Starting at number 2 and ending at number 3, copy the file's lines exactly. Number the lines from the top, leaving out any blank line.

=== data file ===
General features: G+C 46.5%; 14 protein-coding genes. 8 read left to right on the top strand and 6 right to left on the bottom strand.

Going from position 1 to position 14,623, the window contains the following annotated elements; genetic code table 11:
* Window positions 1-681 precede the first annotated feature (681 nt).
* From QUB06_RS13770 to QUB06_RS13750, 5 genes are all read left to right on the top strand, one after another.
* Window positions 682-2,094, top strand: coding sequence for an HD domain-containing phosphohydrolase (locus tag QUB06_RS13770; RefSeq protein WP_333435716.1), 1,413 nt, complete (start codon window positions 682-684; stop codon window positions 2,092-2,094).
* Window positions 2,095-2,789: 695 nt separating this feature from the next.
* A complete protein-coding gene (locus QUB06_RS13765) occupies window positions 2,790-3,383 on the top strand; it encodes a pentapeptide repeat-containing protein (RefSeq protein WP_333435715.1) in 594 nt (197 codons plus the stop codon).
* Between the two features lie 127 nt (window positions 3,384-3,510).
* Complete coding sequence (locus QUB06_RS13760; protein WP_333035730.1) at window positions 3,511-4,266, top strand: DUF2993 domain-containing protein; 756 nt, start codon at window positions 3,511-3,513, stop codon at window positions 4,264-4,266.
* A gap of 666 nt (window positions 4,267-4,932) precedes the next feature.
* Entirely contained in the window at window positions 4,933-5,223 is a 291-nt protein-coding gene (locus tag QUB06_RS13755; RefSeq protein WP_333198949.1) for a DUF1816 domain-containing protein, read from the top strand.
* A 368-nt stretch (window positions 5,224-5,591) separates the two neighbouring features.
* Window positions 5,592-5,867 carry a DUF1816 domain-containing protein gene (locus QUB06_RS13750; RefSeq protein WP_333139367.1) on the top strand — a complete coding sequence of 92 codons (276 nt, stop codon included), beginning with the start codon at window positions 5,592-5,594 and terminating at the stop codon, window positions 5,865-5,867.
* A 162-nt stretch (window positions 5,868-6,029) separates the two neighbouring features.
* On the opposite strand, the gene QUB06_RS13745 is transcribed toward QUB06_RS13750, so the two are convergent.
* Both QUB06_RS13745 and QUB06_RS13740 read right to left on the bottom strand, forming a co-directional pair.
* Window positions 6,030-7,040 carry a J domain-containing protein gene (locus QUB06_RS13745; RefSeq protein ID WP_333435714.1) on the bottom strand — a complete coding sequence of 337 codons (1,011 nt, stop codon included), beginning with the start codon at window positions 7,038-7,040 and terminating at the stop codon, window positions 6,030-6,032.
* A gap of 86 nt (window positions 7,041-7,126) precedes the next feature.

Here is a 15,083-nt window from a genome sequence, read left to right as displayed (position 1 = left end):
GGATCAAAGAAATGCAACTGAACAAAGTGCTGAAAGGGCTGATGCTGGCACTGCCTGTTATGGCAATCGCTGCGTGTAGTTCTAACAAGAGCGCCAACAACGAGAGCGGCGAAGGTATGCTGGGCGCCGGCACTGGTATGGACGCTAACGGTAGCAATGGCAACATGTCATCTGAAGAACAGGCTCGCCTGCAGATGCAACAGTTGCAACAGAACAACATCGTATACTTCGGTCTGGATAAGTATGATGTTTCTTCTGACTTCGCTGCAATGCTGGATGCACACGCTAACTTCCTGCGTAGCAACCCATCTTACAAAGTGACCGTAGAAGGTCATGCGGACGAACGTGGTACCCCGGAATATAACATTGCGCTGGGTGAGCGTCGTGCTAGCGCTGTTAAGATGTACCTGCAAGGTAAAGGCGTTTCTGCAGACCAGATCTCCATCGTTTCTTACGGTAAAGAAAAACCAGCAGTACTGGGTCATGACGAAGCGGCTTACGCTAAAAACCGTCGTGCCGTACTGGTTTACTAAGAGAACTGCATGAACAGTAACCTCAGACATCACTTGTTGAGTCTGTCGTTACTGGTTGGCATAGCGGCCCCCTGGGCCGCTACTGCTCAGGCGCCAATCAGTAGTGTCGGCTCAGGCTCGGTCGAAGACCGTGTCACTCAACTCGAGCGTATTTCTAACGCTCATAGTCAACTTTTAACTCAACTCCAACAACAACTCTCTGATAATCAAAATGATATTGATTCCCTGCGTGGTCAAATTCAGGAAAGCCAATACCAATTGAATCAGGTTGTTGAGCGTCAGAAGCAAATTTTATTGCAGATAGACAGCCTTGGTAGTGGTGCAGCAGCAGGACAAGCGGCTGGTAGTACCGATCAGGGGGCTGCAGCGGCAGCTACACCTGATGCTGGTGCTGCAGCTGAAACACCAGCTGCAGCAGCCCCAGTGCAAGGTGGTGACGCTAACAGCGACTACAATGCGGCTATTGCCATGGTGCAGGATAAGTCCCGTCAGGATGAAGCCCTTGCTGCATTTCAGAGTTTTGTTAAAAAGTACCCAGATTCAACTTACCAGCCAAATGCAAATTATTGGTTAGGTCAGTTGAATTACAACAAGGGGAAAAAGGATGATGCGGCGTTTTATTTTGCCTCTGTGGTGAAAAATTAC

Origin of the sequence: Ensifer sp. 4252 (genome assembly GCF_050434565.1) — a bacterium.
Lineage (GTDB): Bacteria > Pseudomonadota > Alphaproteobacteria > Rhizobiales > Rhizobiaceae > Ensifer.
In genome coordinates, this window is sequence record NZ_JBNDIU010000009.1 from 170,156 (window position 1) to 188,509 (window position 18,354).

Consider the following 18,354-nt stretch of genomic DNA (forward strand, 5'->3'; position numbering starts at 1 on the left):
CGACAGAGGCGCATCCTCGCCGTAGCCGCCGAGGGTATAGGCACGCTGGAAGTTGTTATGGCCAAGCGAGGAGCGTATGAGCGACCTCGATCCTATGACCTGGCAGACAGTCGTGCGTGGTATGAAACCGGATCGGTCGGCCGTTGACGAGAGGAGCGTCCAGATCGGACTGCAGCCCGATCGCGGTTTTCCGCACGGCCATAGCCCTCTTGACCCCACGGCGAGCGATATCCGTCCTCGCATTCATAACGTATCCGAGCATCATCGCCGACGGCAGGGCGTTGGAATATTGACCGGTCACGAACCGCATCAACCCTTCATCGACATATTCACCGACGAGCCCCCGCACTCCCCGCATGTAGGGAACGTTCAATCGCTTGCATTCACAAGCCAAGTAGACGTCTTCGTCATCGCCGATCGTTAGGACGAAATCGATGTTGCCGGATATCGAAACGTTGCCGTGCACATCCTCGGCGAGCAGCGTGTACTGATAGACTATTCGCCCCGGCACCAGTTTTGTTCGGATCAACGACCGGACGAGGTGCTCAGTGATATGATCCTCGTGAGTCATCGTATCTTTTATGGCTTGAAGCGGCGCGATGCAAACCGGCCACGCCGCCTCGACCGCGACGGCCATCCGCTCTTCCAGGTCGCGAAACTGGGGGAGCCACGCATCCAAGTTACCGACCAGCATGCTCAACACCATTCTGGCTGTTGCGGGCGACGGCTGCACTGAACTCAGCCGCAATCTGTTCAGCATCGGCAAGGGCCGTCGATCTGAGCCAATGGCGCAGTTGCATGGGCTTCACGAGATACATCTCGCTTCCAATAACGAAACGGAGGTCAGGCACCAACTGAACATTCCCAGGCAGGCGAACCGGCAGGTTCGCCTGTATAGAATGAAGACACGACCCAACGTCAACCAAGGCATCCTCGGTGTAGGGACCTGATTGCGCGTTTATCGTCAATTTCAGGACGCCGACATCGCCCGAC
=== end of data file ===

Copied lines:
Going from position 1 to position 14,623, the window contains the following annotated elements; genetic code table 11:
* Window positions 1-681 precede the first annotated feature (681 nt).